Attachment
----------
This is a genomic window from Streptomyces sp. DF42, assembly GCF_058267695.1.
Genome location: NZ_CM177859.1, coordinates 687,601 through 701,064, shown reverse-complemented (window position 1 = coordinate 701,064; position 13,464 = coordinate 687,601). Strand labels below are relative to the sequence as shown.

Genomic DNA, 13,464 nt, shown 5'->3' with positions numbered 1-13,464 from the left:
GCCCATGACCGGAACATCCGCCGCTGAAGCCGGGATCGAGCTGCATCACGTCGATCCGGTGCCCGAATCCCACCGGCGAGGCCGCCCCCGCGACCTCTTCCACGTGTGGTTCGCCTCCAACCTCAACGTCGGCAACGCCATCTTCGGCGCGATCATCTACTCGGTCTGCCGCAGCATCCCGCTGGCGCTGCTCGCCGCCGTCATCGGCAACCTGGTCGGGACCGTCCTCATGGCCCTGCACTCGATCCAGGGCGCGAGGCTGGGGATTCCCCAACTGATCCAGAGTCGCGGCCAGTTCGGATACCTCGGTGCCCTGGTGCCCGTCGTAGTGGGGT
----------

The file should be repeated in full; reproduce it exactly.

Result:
This is a genomic window from Streptomyces sp. DF42, assembly GCF_058267695.1.
Genome location: NZ_CM177859.1, coordinates 687,601 through 701,064, shown reverse-complemented (window position 1 = coordinate 701,064; position 13,464 = coordinate 687,601). Strand labels below are relative to the sequence as shown.

Genomic DNA, 13,464 nt, shown 5'->3' with positions numbered 1-13,464 from the left:
GCCCATGACCGGAACATCCGCCGCTGAAGCCGGGATCGAGCTGCATCACGTCGATCCGGTGCCCGAATCCCACCGGCGAGGCCGCCCCCGCGACCTCTTCCACGTGTGGTTCGCCTCCAACCTCAACGTCGGCAACGCCATCTTCGGCGCGATCATCTACTCGGTCTGCCGCAGCATCCCGCTGGCGCTGCTCGCCGCCGTCATCGGCAACCTGGTCGGGACCGTCCTCATGGCCCTGCACTCGATCCAGGGCGCGAGGCTGGGGATTCCCCAACTGATCCAGAGTCGCGGCCAGTTCGGATACCTCGGTGCCCTGGTGCCCGTCGTAGTGGGGT